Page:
“We’ve been able to take the time and effort in our database and our data entry from about 40% to 50% now down to about 15% to 20%,” Miller said.

It’s also important to have effective internal and external marketing, including physician champions, presentations to the management team, a Web site, and commercial and print materials.

“By adding patient navigation, our retention rate on an average, across the disease sites, is somewhere around 66% to 68%,” Miller said.

She added that the next steps in their program include the following:

  • Expand navigators’ role in research

  • Develop and conduct systematic patient satisfaction and impact evaluation

  • Expand navigators’ role in service line design

  • Continue education about the role and scope of navigation

“I would suggest that you communicate with your administration and that you build something that is going to help sustain your program,” Miller said. “I really believe that navigation is ever-changing, ever-evolving, and always patient-focused.”

COMMUNITY OUTREACH PROGRAMS

Community outreach at Fox Chase starts with a program called the Office of Health Communications and Health Disparities, which includes community cancer education in multiple languages and community screening. And its Resource Education Center, for both navigators and patients, work hand-in-hand.

“Community navigators are different from the clinical navigators,” Fleisher said. “These are seasoned health educators who have extensive community work and cancer background. Their role is really to ensure follow-up care. They are helping with appointments, transportation, and referrals to support services.”

Fox Chase’s Mobile Mammography Navigation is a pilot program that focuses on the underserved population. Women who participate and have an abnormal finding are contacted by a navigator, who then assesses and addresses barriers to follow-up care. The navigator then provides support to return to Fox Chase or another appropriate facility for follow-up.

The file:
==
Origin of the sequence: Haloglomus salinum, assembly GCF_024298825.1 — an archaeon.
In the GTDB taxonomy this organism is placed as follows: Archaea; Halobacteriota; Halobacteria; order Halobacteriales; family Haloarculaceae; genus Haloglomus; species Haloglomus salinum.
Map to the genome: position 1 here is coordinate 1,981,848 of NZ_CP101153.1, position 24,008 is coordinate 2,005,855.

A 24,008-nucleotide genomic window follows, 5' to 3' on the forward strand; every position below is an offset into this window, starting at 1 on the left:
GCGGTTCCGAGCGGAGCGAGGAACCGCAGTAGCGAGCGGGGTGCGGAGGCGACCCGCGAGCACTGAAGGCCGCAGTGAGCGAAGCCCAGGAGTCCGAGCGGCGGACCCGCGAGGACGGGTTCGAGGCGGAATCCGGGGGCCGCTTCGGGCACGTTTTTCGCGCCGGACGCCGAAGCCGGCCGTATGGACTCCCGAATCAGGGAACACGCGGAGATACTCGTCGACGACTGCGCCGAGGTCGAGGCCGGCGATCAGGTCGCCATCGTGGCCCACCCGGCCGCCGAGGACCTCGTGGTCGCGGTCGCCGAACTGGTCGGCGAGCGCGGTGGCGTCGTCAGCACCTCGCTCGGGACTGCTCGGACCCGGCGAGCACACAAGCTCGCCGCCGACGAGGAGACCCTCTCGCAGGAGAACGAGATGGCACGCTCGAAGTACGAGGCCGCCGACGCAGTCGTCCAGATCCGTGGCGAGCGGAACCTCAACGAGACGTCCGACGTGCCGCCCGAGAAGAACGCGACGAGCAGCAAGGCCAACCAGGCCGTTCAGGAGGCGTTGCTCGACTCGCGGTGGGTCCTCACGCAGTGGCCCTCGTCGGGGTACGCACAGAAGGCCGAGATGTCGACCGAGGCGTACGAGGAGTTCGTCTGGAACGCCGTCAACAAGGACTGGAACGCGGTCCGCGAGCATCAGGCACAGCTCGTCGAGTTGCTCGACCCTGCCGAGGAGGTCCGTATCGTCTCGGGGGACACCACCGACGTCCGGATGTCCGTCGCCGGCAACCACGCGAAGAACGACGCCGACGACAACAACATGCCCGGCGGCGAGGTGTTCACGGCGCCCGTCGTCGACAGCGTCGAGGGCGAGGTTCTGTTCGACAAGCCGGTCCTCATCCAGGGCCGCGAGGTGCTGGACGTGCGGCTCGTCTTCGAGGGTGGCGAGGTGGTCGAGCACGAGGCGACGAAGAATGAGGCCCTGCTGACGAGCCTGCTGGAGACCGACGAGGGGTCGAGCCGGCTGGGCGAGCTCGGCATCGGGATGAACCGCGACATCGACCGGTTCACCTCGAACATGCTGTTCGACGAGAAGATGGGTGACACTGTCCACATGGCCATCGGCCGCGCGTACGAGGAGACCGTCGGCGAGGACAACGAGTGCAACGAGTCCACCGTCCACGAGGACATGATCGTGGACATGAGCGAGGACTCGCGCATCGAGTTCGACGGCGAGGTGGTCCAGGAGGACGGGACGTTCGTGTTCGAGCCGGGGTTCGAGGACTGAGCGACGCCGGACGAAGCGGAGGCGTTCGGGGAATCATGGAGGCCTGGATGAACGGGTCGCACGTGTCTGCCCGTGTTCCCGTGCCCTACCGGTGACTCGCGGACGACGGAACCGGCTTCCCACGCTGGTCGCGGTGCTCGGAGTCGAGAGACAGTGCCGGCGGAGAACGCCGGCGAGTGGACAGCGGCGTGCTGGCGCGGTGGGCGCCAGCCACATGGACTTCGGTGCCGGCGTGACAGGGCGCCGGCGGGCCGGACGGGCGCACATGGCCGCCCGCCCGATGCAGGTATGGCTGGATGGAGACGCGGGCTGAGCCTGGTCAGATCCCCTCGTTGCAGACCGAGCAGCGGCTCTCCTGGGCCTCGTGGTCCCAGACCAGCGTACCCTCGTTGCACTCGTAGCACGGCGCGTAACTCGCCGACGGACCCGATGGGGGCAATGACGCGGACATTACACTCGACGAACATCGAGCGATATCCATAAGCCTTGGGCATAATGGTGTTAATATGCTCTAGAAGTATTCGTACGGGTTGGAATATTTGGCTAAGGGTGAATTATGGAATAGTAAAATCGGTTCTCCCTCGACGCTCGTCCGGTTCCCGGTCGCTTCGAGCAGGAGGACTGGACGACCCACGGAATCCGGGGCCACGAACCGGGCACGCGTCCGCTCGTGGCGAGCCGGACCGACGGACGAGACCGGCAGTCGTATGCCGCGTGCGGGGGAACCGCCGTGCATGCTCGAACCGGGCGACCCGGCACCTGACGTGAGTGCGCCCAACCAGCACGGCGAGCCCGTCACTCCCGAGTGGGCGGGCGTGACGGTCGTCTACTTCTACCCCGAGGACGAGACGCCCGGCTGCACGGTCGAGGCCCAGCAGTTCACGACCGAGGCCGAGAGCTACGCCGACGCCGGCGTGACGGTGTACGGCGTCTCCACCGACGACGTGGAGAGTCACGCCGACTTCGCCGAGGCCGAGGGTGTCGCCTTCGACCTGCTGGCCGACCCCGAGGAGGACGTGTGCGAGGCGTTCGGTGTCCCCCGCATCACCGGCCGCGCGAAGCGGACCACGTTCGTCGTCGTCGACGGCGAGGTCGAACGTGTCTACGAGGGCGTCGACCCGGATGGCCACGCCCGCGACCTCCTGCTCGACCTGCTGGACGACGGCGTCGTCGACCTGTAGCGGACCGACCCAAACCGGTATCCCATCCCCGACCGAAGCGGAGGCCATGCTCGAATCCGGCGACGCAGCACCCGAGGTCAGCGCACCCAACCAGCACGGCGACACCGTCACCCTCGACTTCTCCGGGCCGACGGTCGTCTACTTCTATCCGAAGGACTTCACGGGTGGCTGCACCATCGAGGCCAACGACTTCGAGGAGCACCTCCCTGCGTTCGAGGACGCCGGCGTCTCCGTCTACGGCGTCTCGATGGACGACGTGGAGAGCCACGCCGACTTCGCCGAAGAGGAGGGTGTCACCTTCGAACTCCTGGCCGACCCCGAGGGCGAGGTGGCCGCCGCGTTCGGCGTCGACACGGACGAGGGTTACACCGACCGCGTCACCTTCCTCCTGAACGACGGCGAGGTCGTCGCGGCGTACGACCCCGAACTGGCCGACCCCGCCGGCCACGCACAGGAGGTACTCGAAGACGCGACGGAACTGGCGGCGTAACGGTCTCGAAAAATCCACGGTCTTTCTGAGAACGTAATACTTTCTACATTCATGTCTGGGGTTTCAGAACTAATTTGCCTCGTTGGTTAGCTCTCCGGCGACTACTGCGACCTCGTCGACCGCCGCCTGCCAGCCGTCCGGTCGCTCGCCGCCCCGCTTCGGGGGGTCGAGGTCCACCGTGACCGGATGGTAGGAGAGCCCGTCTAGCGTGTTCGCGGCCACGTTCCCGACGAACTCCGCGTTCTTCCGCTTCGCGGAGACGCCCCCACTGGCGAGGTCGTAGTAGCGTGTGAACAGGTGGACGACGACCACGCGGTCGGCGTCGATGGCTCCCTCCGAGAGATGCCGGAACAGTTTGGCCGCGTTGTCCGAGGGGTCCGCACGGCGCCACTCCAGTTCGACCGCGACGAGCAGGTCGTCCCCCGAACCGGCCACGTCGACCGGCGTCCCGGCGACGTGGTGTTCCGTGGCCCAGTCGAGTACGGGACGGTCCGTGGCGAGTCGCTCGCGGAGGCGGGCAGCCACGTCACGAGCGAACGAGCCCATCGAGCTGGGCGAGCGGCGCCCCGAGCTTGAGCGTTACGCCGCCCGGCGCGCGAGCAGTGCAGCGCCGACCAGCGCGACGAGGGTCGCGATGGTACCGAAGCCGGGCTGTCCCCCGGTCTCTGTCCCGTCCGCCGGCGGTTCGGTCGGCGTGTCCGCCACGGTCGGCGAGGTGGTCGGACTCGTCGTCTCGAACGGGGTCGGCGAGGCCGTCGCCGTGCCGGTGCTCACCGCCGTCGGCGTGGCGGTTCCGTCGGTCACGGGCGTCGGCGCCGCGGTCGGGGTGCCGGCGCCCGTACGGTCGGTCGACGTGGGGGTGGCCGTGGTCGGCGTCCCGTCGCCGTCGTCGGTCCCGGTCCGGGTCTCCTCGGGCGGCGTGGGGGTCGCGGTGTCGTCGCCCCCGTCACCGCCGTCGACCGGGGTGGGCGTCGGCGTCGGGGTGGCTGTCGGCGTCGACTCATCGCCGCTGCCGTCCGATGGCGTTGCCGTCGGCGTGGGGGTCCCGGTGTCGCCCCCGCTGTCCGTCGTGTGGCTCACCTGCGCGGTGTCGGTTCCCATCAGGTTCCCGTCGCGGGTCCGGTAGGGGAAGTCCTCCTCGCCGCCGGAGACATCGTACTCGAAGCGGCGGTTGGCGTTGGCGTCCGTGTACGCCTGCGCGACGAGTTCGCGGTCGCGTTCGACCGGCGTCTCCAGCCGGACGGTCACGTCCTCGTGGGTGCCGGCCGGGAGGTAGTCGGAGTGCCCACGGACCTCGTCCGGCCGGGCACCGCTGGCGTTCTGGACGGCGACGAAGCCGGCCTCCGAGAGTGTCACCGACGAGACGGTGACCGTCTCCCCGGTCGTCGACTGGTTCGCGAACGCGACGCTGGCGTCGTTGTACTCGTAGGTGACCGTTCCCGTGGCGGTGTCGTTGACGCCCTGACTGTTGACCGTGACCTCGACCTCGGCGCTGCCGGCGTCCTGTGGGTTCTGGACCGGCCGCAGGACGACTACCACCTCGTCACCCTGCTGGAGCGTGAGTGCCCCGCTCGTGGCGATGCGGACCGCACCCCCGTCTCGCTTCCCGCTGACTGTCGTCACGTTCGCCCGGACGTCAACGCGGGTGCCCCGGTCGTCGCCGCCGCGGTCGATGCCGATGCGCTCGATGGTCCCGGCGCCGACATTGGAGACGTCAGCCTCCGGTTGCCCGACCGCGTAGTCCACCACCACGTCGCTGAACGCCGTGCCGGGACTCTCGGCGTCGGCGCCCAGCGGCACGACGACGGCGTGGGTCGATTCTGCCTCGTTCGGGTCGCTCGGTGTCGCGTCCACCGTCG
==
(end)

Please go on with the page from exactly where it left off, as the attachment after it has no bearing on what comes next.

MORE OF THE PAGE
“We looked at 29 women who were uninsured. Many of them needed additional tests,” Fleisher said. “One of those women was diagnosed with breast cancer, and we’ve been able to get her insurance. She’s being treated at Fox Chase. To me, this is the success. I do not want to be screening in the community and not have ways to get people to receive quality care.”

A separate service called Project REACH is a pilot for the community-based prostate risk assessment program and is geared toward high-risk men. Community partners provide a screening location for the mobile van, which provides full services, including digital rectal examination, PSA screening, and education.

“So far, we’ve screened 12 men,” Fleisher said. “Like the mammography program, the navigators are present at the screenings, they address barriers, follow all men with an abnormal result, and work with financial services.”

She said that plans for community navigation include identifying more opportunities for funding and seeking IRB approval to conduct quality improvement and outcomes analyses.